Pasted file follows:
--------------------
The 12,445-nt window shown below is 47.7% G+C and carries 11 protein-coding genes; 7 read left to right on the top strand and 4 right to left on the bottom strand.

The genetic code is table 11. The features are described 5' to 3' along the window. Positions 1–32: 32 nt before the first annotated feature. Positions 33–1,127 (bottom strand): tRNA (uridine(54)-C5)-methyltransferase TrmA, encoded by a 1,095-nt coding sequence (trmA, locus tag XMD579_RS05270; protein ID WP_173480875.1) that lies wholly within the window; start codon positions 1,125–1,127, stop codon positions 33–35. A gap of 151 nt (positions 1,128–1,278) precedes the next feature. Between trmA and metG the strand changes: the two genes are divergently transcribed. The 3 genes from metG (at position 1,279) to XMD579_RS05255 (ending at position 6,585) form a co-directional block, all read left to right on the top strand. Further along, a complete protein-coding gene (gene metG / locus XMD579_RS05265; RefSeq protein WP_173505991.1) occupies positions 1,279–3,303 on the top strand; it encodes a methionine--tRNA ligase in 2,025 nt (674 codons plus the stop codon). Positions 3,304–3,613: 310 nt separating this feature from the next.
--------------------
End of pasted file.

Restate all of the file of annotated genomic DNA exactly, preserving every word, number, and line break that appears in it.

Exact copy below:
The 12,445-nt window shown below is 47.7% G+C and carries 11 protein-coding genes; 7 read left to right on the top strand and 4 right to left on the bottom strand.

The genetic code is table 11. The features are described 5' to 3' along the window. Positions 1–32: 32 nt before the first annotated feature. Positions 33–1,127 (bottom strand): tRNA (uridine(54)-C5)-methyltransferase TrmA, encoded by a 1,095-nt coding sequence (trmA, locus tag XMD579_RS05270; protein ID WP_173480875.1) that lies wholly within the window; start codon positions 1,125–1,127, stop codon positions 33–35. A gap of 151 nt (positions 1,128–1,278) precedes the next feature. Between trmA and metG the strand changes: the two genes are divergently transcribed. The 3 genes from metG (at position 1,279) to XMD579_RS05255 (ending at position 6,585) form a co-directional block, all read left to right on the top strand. Further along, a complete protein-coding gene (gene metG / locus XMD579_RS05265; RefSeq protein WP_173505991.1) occupies positions 1,279–3,303 on the top strand; it encodes a methionine--tRNA ligase in 2,025 nt (674 codons plus the stop codon). Positions 3,304–3,613: 310 nt separating this feature from the next.